A decent cast and OK production values get completely lost in “The Backwoods,” an atmosphere-rich psychological thriller in which psychology and thrills are missing. Transplanting U.S. genre elements to a Euro context can work, but not when the borrowing is as slavish as this, when the dialogue is as ponderous, and when the thesping is (mostly) as flat. But production company Filmax has experience in visually strong schlock-horror fare like this, and the pic remains unaccountably watchable if wearing irony lenses. Horror-friendly territories will love it.
Pic is set in the ’70s, though it’s unclear why. With the aim of salvaging their failing relationship, insecure Norman (Paddy Considine) and headache-prone wife Lucy (French thesp Virginie Ledoyen, over whom the camera drools) travel to Spain’s Basque Country to stay at the isolated old country house that bad-tempered Paul (Gary Oldman) and wife Isabel (Aitana Sanchez-Gijon) have renovated. When a stranger enters a bar in this part of the world, it is custom for the locals to stop talking and look up — especially when the stranger is Ledoyen in a damp shirt.
Ensconced in the house, the boys go hunting and lose their dog, while the girls go swimming and lose their panties — though neither loss is ever referred to again. The action sometimes stops while the husbands and wives complain about one another. After half an hour, suspense is momentarily generated when the boys enter a hut deep in the woods and find a young girl, Nerea (Yaiza Esteve, wearing terrific makeup), abandoned and looking distinctly feral.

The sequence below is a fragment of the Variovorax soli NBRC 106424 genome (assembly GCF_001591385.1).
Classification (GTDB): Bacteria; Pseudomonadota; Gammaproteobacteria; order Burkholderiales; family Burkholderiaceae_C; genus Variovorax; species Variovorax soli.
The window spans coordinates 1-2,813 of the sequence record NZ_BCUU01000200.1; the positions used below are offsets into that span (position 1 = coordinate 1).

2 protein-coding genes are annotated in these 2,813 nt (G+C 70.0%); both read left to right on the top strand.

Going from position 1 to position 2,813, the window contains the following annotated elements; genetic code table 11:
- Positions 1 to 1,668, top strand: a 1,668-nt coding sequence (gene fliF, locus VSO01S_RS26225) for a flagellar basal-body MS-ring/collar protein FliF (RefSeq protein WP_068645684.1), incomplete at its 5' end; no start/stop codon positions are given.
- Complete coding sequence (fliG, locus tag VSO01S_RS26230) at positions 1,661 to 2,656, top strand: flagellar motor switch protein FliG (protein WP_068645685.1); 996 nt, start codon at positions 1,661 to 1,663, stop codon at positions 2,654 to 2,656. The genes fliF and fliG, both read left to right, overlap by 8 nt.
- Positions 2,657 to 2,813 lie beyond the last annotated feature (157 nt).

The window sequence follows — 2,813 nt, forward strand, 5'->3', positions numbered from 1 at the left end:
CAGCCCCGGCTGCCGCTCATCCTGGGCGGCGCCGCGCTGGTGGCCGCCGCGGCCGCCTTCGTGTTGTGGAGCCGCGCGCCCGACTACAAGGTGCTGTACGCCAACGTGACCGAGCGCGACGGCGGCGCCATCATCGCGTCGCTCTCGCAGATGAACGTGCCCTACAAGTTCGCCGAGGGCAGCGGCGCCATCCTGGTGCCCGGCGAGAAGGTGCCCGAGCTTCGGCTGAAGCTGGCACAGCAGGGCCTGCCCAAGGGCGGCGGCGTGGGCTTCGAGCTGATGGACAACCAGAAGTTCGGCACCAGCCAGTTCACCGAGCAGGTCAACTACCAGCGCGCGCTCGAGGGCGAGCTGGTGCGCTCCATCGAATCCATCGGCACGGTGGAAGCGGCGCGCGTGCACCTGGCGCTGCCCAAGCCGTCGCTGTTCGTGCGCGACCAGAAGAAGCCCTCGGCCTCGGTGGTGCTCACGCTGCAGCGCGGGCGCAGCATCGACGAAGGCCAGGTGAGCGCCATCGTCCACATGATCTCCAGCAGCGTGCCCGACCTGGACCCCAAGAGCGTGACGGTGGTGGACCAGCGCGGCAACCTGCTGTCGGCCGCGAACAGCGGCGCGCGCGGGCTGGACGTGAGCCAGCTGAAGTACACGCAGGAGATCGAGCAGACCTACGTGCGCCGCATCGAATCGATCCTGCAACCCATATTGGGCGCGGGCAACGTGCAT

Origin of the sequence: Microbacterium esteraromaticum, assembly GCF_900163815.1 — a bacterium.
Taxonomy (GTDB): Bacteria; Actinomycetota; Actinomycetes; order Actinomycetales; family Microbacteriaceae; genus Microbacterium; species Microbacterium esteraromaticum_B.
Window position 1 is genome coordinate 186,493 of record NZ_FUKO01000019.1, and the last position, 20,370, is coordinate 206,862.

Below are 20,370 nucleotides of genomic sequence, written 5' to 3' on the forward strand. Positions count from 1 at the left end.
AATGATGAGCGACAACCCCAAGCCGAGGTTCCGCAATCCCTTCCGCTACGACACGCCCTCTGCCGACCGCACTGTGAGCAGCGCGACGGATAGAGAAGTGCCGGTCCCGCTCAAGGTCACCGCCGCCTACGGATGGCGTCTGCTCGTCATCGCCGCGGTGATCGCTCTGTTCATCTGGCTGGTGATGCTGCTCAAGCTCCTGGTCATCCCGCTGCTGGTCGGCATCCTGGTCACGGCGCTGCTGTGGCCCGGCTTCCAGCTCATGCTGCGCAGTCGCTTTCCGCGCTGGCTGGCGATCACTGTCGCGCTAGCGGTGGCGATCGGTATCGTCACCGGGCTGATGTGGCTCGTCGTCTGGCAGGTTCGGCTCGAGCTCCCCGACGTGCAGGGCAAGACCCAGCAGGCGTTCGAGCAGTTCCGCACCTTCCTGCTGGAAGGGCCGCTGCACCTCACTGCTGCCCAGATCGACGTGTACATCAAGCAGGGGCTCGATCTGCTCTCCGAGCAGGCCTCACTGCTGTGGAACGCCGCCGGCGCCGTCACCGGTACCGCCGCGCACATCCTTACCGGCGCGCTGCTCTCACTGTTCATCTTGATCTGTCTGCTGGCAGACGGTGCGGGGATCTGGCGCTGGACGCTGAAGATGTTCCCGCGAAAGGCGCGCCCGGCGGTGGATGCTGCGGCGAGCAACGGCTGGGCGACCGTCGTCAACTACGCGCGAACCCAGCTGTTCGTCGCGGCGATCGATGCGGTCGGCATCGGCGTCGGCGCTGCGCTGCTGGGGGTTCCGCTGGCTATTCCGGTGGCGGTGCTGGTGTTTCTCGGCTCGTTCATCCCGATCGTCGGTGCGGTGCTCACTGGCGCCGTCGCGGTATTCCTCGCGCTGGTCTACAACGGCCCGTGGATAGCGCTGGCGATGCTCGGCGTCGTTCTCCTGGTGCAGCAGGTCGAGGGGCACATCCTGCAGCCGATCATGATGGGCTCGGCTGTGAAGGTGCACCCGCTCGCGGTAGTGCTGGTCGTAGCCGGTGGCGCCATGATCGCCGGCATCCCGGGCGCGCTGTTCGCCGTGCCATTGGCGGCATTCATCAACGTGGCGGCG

They return with her to the house, where they are visited by locals Antonio (a wonderfully laconic Lluis Homar) and his sidekicks Antonio (Andres Gertudix) and Lechon (Jon Arino). Much of the rest of pic is devoted to the group’s desperate attempts to get Nerea safely to the nearest village.
Oldman, who speaks decent Spanish, throws himself into his role with characteristic abandon, but Considine is simply flat. The English spoken by Ledoyen (with an accent sometimes incomprehensible) and Sanchez-Gijon is implausibly grammatically perfect: all thesps are up against often risible dialogue that has been carved rather than written.
Pacing through the first hour is often unbearably slow, picking up somewhat toward the end. Camera position often seems to be mimicking Western conventions, as in the well-staged and unusually effective final showdown scene. Crisp lensing brings a variety of weather — fog, sunshine, rain — to picture-postcard life: Impressively verdant landscapes are super-enriched by use of filters, with the final rain-sodden scenes looking best of all. Somewhat bizarrely, songs by Leonard Cohen play a central part, suggesting thematic depths the script never approaches.